TEXT OF STORY
Kai Ryssdal: And about the easiest way to describe the economic news from the White House today is like this: President Obama is sick and tired and he is not going to take it anymore. Mr. Obama used the Rose Garden to full political advantage this morning, taking on Republicans in the Senate, who are against extending unemployment benefits.
President Barack Obama: After years of championing policies that turned a record surplus into a massive deficit, the same people who didn't have any problem spending hundreds of billions of dollars on tax breaks for the wealthiest Americans are now saying we shouldn't offer relief to middle-class Americans who really need help.
Republicans have their own take on the debate, of course -- that it's not about extending those benefits but rather finding a way to pay for it. About the only thing the two parties agree on, publicly anyway, is that they'd like the economy to get better.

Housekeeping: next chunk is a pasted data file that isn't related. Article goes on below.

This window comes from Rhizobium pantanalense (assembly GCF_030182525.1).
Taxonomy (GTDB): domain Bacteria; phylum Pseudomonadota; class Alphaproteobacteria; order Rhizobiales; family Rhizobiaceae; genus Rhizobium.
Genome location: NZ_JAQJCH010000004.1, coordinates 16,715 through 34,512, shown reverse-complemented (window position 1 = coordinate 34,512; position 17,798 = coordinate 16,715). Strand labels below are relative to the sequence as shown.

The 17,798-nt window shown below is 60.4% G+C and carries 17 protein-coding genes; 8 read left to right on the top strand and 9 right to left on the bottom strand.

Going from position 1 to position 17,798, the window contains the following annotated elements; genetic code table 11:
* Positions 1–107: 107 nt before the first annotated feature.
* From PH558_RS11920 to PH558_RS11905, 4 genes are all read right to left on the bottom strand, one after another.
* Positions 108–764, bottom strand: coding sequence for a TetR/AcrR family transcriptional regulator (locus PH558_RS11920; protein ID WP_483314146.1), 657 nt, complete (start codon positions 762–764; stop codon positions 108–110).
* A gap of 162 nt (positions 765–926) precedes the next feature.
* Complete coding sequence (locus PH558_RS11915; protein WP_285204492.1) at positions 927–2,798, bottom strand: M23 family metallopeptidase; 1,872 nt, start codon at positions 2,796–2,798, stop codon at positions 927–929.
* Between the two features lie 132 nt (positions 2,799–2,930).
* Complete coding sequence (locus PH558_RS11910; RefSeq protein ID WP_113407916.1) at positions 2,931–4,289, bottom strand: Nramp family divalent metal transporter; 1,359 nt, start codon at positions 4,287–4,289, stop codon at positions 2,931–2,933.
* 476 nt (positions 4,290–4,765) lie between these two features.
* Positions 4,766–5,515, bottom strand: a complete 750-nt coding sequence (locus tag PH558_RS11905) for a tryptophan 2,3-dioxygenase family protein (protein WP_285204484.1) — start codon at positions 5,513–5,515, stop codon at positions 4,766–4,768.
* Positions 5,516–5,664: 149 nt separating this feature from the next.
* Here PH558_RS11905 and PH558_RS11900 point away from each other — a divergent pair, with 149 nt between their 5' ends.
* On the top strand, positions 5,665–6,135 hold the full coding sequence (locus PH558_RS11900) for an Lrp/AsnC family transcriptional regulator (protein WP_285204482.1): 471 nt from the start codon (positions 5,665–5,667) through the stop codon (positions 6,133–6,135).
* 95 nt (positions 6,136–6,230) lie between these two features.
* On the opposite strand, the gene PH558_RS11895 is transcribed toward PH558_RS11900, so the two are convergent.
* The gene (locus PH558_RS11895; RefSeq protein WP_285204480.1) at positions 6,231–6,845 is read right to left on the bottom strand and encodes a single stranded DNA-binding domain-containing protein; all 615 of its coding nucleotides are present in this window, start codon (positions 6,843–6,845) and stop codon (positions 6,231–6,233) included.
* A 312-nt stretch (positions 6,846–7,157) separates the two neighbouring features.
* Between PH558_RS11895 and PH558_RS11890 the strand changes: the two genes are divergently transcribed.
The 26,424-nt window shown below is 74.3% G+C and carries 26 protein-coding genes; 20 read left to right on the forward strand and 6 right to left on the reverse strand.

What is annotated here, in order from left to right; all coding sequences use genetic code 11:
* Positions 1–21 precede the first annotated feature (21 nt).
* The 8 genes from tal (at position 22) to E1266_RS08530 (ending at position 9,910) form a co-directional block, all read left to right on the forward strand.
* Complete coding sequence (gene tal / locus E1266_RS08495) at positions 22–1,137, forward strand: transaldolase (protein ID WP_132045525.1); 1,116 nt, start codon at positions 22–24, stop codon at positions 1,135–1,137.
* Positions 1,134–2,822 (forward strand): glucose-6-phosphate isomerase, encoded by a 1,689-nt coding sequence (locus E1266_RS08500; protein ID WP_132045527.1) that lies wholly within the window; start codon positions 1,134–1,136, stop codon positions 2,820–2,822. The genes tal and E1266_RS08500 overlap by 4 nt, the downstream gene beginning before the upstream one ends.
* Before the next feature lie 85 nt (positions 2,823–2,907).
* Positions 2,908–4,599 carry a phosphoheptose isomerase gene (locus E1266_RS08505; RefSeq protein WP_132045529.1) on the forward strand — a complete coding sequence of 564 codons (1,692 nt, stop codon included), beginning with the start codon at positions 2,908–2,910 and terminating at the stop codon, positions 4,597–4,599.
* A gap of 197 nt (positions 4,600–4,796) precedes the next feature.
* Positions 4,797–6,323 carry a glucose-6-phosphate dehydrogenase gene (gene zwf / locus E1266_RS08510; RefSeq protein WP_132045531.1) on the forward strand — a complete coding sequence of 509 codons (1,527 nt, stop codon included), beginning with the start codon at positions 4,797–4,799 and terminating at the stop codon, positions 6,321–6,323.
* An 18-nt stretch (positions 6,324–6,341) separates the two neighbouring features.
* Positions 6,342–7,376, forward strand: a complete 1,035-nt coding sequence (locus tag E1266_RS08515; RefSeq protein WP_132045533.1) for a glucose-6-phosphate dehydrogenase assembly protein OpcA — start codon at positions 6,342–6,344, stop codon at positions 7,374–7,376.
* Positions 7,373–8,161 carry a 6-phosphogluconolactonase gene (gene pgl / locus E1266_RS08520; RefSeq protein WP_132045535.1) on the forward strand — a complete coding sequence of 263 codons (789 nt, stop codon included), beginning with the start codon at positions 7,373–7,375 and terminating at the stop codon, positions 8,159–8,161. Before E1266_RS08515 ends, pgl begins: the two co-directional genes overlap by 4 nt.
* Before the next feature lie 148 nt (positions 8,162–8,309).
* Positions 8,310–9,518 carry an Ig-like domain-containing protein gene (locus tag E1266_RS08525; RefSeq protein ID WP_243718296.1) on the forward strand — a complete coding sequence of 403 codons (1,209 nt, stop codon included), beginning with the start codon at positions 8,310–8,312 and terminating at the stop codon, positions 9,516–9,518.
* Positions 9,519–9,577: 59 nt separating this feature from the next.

We asked Marketplace's Jeff Tyler how effective unemployment benefits are as a kind of mini-stimulus.
Jeff Tyler: In terms of stimulating the economy, unemployment benefits are about as good as it gets, so says Silvia Allegretto, an economist with the Institute for Research on Labor and Employment at UC Berkeley.
Silvia Allegretto: As far as a bang-for-the-buck measure, extending unemployment benefits is one of the most efficient spending increases that the government could pass.
Most economists agree, including Josh Bivens at the Economic Policy Institute.
Josh Bivens: It's money that gets spent right back in the economy, right away. It is going, by definition, to very cash-strapped people and that's what makes for effective fiscal stimulus -- money that is put back in the economy right away.
Some states need the money more than others. In Nevada, for example, the unemployment rate is now above 14 percent. Silvia Allegretto says states like California and Ohio would also benefit.
Allegretto: It's targeted to unemployed people. So in states and cities where you have higher rates of unemployment, more monies go to those areas.
Republicans argue against anything that will add to the federal deficit. But economist Bivens says extending unemployment benefits is a short-term liability.
Bivens: It's temporary. These things go away when the economy improves.
He says tax cuts, and especially corporate tax breaks, have proven less useful in stimulating the economy. The Senate will vote on an extension for unemployment benefits tomorrow.
I'm Jeff Tyler for Marketplace.